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Over R500m lost in SA debit card scams

by Staff reporter
30 Sep 2021 at 07:12hrs | Views
Gross losses due to fraud committed on South African-issued debit cards amounted to R520,5 million in 2020 – an increase of 26.5 percent compared to 2019.

This is according to 2020 crime statistics released by the SA Banking Risk Information Centre (Sabric) yesterday.

The impact of Covid-19-related work and lifestyle changes created new opportunities for scammers in the debit card space.

Digital crime incidents increased by 33 percent in 2020 compared to 2019.

Financial uncertainty prompted people to rather use debit cards as opposed to buying on credit, as they were more comfortable spending money they already had. Buying behaviour also shifted as consumers opted more for online platforms due to the Covid-19 lockdown restrictions. Debit cards were, therefore, enabled to allow for e-commerce transactions.

This is further reflected in credit card fraud having decreased by 27 percent in 2020 compared to 2019, according to the report.

"The large-scale move to remote working [led] to unprecedented technical vulnerabilities related to network security and the uptake of online collaboration platforms.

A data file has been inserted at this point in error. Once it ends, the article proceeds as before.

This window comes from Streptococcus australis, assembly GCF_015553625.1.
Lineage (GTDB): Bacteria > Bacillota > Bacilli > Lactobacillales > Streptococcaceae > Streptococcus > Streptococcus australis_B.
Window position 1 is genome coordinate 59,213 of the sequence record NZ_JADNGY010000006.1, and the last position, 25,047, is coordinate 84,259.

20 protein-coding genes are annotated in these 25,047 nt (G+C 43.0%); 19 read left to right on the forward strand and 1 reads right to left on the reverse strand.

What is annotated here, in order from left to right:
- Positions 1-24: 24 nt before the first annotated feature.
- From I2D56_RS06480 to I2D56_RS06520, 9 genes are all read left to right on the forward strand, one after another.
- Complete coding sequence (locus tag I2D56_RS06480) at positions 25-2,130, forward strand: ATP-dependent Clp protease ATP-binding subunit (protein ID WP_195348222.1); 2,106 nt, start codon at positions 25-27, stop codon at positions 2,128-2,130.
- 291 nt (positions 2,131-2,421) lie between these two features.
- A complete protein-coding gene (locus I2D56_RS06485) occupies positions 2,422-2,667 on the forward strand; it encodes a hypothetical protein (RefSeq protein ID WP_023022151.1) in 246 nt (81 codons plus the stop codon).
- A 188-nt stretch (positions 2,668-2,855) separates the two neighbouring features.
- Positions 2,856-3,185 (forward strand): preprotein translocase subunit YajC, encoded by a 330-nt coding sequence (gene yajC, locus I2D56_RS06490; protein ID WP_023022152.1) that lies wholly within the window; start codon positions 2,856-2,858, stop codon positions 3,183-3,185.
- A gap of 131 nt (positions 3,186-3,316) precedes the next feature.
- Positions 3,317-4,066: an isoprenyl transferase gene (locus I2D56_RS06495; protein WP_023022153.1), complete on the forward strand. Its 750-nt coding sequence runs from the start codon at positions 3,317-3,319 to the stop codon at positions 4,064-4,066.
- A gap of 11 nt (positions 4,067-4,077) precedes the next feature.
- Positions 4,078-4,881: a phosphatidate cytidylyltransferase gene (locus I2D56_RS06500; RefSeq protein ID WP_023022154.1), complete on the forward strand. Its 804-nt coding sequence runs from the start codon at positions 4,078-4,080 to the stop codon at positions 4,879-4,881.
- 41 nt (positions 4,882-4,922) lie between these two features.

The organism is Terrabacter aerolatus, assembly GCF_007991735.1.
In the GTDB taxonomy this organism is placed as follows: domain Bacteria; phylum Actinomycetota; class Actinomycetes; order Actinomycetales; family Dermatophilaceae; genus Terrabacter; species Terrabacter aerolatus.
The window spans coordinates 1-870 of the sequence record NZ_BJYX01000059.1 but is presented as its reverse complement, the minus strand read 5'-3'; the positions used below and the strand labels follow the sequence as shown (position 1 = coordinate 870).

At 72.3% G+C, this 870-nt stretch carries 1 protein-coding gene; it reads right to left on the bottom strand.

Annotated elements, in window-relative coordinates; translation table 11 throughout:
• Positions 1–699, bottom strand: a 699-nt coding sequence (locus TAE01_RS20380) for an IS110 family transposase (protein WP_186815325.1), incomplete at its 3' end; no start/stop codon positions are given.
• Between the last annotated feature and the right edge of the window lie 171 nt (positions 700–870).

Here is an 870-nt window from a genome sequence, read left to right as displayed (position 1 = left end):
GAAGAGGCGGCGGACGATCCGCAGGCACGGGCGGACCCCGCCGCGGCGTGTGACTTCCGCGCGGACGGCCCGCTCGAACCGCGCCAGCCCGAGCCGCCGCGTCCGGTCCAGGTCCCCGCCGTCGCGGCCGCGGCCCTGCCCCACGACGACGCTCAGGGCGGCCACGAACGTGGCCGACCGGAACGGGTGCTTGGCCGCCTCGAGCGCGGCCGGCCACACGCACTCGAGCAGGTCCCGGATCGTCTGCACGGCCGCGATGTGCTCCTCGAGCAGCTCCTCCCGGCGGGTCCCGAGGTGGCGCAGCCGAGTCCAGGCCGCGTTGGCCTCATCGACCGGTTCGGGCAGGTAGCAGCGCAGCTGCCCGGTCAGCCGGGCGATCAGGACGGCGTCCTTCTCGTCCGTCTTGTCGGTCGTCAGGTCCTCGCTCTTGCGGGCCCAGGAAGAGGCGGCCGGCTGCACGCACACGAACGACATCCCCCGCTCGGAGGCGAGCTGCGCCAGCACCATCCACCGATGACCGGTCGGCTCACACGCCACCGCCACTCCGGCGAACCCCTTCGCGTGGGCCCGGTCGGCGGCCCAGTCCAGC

Social vulnerabilities resulting from fear and confusion caused by the pandemic and adjusting to lockdowns were also exploited by criminals. The Covid-19 lockdown itself resulted in an increased uptake and use of the digital banking channels by the public as they were limited in their ability to visit a physical branch,.

For example, debit card fraud amounting to 1.6 million rand was accomplished by using account takeovers; 4.8 million rand using false applications; 278 million rand using a "card not present" method; 193 million rand due to lost or stolen debit cards; 39.5 million rand due to counterfeit debit cards; and 484 983 rand due to non-receipt of issued debit cards.

Almost half of the card fraud took place outside of South Africa. Top countries where debit card fraud took place were Canada, the US, UK, Germany, Luxembourg, India, Indonesia and Australia.

Social engineering remains the primary method used by criminals when targeting victims.

This involves the use of deception to manipulate an individual to provide confidential or personal information. Phishing is the use of a fraudulent email, which looks legitimate, to try and obtain personal information including passwords and card numbers. Vishing is the use of fraudulent phone calls or SMS phone messages for the same purpose.  One of the ways criminals used was spoof emails offering Personal Protective Equipment like masks, sanitiser,  or vaccines. 

Source - Fin 24